The largest of the cultivated mushrooms, portabella have open veils and flat caps that can measure up to six inches in diameter.
They are actually mature Criminis and have a meatier flavor, the result of a somewhat longer growing period. The stems are firmer in texture but can be trimmed and cooked along with the caps. Freshly harvested portabella caps are light tan, rounded and slightly rough-textured, with somewhat uneven edges and visible gills on the underside. As they mature, the caps become flatter, their surface darkens and becomes slightly wrinkled. These mushrooms are still good to buy and use - in fact, their flavor will be richer and more intensely mush roomy, portabellas are sold in most supermarket produce departments either loose (usually with stems attached) or packaged - caps only or sliced. Size varies, but that's no indicator of taste or texture.
How to Store
To maintain their high quality, refrigerate portabellas as soon as you get them home. Store in paper bags, never in plastic which retains too much moisture. Or, if the portabellas are covered with plastic, remove it and wrap loosely with paper towels.
How to Clean
When ready to use, quickly rinse or wipe off portabellas with a damp towel. If the stems are attached, trim off the bottoms. I always, always say, never wash mushrooms but if you have to, please use as little water as possible. A clean brush (like a paint brush) or cheesecloth is a good way to clean.
Mushroom will absorb most of the water and when you cook them, they will get very watery.
How to Cook
Few foods are as versatile as portabellas. Serve them as appetizers, entrees or side dishes - cooked on the grill, under the broiler, oven-roasted or in the skillet or microwave.
To Grill or Broil:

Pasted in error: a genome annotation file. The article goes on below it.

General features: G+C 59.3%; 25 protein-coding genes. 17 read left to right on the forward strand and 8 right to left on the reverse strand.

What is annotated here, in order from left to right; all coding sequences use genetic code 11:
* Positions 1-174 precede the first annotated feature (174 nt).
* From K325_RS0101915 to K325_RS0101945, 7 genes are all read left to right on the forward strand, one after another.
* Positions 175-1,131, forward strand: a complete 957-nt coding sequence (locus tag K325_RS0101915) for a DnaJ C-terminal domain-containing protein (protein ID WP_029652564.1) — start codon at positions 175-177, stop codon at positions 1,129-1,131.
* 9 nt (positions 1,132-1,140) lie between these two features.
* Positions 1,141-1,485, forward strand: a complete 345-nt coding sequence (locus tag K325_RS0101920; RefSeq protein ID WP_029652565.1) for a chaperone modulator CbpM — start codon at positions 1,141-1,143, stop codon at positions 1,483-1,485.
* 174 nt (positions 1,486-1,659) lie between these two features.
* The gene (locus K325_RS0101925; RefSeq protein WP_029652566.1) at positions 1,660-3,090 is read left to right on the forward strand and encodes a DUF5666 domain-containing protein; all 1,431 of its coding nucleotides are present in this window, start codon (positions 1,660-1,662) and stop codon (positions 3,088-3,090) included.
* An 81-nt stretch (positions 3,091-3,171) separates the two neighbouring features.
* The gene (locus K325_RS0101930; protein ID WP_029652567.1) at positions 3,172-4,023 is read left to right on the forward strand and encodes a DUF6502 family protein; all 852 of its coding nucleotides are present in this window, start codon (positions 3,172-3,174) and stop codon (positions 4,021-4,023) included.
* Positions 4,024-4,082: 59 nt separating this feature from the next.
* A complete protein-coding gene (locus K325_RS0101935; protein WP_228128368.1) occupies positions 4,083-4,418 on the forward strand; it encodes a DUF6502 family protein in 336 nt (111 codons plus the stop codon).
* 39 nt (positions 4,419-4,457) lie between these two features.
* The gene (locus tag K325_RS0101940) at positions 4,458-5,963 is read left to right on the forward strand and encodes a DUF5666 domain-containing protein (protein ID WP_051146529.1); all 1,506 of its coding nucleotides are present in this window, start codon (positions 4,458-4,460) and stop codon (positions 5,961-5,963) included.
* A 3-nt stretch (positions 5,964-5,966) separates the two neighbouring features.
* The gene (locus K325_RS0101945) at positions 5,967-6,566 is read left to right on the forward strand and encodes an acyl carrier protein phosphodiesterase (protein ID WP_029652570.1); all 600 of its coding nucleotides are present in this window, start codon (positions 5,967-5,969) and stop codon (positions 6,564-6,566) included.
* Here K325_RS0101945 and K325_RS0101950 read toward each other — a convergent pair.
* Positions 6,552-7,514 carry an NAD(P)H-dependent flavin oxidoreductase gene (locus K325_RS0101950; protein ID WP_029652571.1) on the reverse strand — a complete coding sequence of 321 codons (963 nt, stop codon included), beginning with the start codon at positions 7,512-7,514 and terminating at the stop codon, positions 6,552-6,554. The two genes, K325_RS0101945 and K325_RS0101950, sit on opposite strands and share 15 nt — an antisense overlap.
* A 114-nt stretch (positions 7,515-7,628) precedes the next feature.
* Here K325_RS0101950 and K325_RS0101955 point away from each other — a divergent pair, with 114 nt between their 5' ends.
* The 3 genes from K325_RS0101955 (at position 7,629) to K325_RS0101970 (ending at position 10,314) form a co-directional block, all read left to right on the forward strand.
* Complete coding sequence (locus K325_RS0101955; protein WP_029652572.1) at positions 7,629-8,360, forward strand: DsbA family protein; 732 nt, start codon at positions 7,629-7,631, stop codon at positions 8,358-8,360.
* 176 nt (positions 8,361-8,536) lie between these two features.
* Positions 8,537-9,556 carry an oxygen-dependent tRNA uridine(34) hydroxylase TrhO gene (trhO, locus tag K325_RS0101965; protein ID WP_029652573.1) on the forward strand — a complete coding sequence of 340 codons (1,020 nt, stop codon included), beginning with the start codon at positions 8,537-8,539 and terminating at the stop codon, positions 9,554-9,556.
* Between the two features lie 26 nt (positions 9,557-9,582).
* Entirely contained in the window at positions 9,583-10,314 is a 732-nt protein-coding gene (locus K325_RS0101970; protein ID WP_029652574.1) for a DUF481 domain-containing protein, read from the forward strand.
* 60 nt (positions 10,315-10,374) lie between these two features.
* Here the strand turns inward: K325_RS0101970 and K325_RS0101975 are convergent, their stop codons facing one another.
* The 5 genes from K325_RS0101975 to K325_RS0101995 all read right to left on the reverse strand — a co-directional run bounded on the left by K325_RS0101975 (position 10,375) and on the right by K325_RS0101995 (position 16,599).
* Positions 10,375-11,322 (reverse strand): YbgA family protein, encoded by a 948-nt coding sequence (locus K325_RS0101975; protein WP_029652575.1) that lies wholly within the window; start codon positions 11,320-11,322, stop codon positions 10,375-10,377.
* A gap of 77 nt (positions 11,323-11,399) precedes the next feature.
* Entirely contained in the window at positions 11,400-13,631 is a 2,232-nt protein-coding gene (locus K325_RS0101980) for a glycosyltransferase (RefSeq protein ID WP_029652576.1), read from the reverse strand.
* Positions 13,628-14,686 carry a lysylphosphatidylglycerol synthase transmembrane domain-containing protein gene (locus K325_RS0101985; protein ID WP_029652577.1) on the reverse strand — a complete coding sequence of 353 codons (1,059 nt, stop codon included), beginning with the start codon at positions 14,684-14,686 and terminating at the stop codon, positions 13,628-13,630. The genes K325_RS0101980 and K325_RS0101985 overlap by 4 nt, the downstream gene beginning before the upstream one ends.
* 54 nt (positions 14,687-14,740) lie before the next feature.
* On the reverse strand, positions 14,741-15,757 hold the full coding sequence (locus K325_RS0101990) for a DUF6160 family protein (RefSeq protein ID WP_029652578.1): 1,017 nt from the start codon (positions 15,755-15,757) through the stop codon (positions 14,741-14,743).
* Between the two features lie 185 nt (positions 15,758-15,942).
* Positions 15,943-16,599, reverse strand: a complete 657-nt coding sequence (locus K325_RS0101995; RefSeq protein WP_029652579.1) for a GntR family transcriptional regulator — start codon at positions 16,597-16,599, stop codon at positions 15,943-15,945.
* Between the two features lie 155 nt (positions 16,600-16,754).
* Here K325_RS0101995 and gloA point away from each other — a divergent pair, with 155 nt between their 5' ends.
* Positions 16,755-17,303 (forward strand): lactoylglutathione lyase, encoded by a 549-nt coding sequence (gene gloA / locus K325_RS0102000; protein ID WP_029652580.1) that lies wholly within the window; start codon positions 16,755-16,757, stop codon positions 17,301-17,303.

Lightly brush caps and stems with oil to keep them moist and season with salt and pepper. Or, use with any of the following sauces:
- Italian Dressing
- Teriyaki Sauce
- Barbecue Sauce
- Balsamic Vinaigrette
Grill or broil 4 to 6 inches from heat source for 4 to 6 minutes on each side, brushing once or twice.
Brush portabellas with oil or any of the sauces listed above. Place on a baking sheet, gill-side down. Roast in a preheated 425°F oven for about 20 minutes.
In a skillet, cook sliced, shopped or whole portabellas in a little oil or butter over medium-high heat, stirring or turning until tender, about 5 to 6 minutes. Other ingredients, such as onions, peppers and garlic, can be cooked along with the mushrooms. Season with your favorite herbs or spices.
Brush portabellas with oil or any of the sauces listed above. Place in a microwave-safe shallow pan or dish, gill-side down. Cover with waxed paper. It will take about 5 to 6 minutes on HIGH to cook 8 ounces of portabellas.
- Portabella stems, which are somewhat firmer in texture than the caps, can be sliced lengthwise and grilled or roasted. Or, slice or chop stems for sautés, soups, stir-fries, stews, omelets, and other recipes.
- Instead of brushing caps with oil or a sauce before cooking, spray both sides with non-stick cooking spray.
- When sautéing, leave space around the mushrooms so that they brown evenly.
- Portabellas become "meatier" (firmer textured) the longer they are cooked.
- Cooked portabella mushrooms can be frozen and will keep for several months. Place in freezer containers or bags, excluding as much air as possible. (Uncooked mushrooms don't freeze well).
Good Nutrition News!
Portabellas, like other mushrooms are virtually free of fat and sodium, provide essential fiber and contain no cholesterol. One medium cap (about 4 ounces) has only 40 calories. Imagine getting all that fabulous flavor and texture from something that's so good for you!
If your recipe calls for 1 pound of portabella mushrooms, use:
- 3 to 4 medium-size portabellas (about 4 inches in diameter) with stems
- 4 to 5 medium-size portabella caps
- 2 large portabellas (about 6 inches in diameter) with stems
- 3 large portabella caps
Grilled Portabella Mushrooms
Portabella Mushroom Salad
Other recipes from Produce Pete.